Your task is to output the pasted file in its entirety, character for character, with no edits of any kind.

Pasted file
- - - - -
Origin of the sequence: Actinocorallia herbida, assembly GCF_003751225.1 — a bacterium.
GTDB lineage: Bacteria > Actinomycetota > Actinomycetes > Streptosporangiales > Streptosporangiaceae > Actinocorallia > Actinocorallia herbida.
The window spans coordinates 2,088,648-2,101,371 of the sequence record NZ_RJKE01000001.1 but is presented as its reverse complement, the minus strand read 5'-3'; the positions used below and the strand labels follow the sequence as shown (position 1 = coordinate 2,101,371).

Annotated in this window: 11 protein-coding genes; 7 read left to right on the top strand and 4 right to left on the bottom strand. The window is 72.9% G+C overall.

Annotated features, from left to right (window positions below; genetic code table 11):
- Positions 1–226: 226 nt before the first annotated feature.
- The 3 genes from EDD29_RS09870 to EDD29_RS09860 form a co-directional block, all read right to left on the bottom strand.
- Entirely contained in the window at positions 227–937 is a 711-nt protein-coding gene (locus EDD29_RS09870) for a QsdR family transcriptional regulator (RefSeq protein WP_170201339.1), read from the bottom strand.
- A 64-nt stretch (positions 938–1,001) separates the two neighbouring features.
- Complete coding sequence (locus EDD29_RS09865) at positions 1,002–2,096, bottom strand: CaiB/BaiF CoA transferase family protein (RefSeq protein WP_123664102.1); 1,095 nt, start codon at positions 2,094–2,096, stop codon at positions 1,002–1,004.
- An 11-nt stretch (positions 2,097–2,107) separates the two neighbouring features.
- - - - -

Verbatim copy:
Origin of the sequence: Actinocorallia herbida, assembly GCF_003751225.1 — a bacterium.
GTDB lineage: Bacteria > Actinomycetota > Actinomycetes > Streptosporangiales > Streptosporangiaceae > Actinocorallia > Actinocorallia herbida.
The window spans coordinates 2,088,648-2,101,371 of the sequence record NZ_RJKE01000001.1 but is presented as its reverse complement, the minus strand read 5'-3'; the positions used below and the strand labels follow the sequence as shown (position 1 = coordinate 2,101,371).

Annotated in this window: 11 protein-coding genes; 7 read left to right on the top strand and 4 right to left on the bottom strand. The window is 72.9% G+C overall.

Annotated features, from left to right (window positions below; genetic code table 11):
- Positions 1–226: 226 nt before the first annotated feature.
- The 3 genes from EDD29_RS09870 to EDD29_RS09860 form a co-directional block, all read right to left on the bottom strand.
- Entirely contained in the window at positions 227–937 is a 711-nt protein-coding gene (locus EDD29_RS09870) for a QsdR family transcriptional regulator (RefSeq protein WP_170201339.1), read from the bottom strand.
- A 64-nt stretch (positions 938–1,001) separates the two neighbouring features.
- Complete coding sequence (locus EDD29_RS09865) at positions 1,002–2,096, bottom strand: CaiB/BaiF CoA transferase family protein (RefSeq protein WP_123664102.1); 1,095 nt, start codon at positions 2,094–2,096, stop codon at positions 1,002–1,004.
- An 11-nt stretch (positions 2,097–2,107) separates the two neighbouring features.